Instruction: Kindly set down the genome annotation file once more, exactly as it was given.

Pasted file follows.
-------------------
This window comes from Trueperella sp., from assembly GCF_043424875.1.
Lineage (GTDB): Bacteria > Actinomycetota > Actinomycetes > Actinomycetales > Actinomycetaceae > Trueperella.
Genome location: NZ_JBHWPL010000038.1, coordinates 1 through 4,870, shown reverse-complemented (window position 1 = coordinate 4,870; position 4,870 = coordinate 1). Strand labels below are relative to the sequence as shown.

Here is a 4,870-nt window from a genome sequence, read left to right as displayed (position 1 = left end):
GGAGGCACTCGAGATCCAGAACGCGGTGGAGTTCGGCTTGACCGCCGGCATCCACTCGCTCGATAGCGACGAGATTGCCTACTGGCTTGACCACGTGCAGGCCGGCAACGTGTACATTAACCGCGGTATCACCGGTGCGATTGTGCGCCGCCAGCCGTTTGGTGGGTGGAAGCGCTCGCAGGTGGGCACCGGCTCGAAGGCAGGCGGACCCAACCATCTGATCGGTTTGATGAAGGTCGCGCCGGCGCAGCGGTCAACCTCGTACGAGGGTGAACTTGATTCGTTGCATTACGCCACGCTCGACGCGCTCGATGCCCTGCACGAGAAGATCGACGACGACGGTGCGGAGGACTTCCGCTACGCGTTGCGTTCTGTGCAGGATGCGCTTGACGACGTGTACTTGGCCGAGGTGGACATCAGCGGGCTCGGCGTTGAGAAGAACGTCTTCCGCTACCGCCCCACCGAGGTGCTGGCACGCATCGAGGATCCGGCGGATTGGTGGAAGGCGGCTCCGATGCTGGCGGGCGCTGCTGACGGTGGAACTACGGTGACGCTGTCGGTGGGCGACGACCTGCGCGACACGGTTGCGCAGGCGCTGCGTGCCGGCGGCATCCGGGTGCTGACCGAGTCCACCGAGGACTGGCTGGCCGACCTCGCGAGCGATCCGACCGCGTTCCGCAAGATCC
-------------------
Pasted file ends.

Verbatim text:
This window comes from Trueperella sp., from assembly GCF_043424875.1.
Lineage (GTDB): Bacteria > Actinomycetota > Actinomycetes > Actinomycetales > Actinomycetaceae > Trueperella.
Genome location: NZ_JBHWPL010000038.1, coordinates 1 through 4,870, shown reverse-complemented (window position 1 = coordinate 4,870; position 4,870 = coordinate 1). Strand labels below are relative to the sequence as shown.

Here is a 4,870-nt window from a genome sequence, read left to right as displayed (position 1 = left end):
GGAGGCACTCGAGATCCAGAACGCGGTGGAGTTCGGCTTGACCGCCGGCATCCACTCGCTCGATAGCGACGAGATTGCCTACTGGCTTGACCACGTGCAGGCCGGCAACGTGTACATTAACCGCGGTATCACCGGTGCGATTGTGCGCCGCCAGCCGTTTGGTGGGTGGAAGCGCTCGCAGGTGGGCACCGGCTCGAAGGCAGGCGGACCCAACCATCTGATCGGTTTGATGAAGGTCGCGCCGGCGCAGCGGTCAACCTCGTACGAGGGTGAACTTGATTCGTTGCATTACGCCACGCTCGACGCGCTCGATGCCCTGCACGAGAAGATCGACGACGACGGTGCGGAGGACTTCCGCTACGCGTTGCGTTCTGTGCAGGATGCGCTTGACGACGTGTACTTGGCCGAGGTGGACATCAGCGGGCTCGGCGTTGAGAAGAACGTCTTCCGCTACCGCCCCACCGAGGTGCTGGCACGCATCGAGGATCCGGCGGATTGGTGGAAGGCGGCTCCGATGCTGGCGGGCGCTGCTGACGGTGGAACTACGGTGACGCTGTCGGTGGGCGACGACCTGCGCGACACGGTTGCGCAGGCGCTGCGTGCCGGCGGCATCCGGGTGCTGACCGAGTCCACCGAGGACTGGCTGGCCGACCTCGCGAGCGATCCGACCGCGTTCCGCAAGATCC